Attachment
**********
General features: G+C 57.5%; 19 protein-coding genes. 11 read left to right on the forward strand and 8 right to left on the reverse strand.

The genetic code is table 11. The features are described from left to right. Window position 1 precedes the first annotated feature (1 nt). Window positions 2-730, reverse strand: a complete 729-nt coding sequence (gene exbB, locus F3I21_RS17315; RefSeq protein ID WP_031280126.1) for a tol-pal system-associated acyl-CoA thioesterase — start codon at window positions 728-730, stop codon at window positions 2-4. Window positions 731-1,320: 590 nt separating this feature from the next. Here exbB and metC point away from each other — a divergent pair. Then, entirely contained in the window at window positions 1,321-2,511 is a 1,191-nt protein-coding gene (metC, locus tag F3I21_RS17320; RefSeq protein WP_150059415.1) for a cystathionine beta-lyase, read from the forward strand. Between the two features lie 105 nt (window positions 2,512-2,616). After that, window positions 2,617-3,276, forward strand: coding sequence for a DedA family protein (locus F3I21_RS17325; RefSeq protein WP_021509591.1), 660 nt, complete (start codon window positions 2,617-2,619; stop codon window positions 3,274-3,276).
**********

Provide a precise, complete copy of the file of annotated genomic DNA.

General features: G+C 57.5%; 19 protein-coding genes. 11 read left to right on the forward strand and 8 right to left on the reverse strand.

The genetic code is table 11. The features are described from left to right. Window position 1 precedes the first annotated feature (1 nt). Window positions 2-730, reverse strand: a complete 729-nt coding sequence (gene exbB, locus F3I21_RS17315; RefSeq protein ID WP_031280126.1) for a tol-pal system-associated acyl-CoA thioesterase — start codon at window positions 728-730, stop codon at window positions 2-4. Window positions 731-1,320: 590 nt separating this feature from the next. Here exbB and metC point away from each other — a divergent pair. Then, entirely contained in the window at window positions 1,321-2,511 is a 1,191-nt protein-coding gene (metC, locus tag F3I21_RS17320; RefSeq protein WP_150059415.1) for a cystathionine beta-lyase, read from the forward strand. Between the two features lie 105 nt (window positions 2,512-2,616). After that, window positions 2,617-3,276, forward strand: coding sequence for a DedA family protein (locus F3I21_RS17325; RefSeq protein WP_021509591.1), 660 nt, complete (start codon window positions 2,617-2,619; stop codon window positions 3,274-3,276).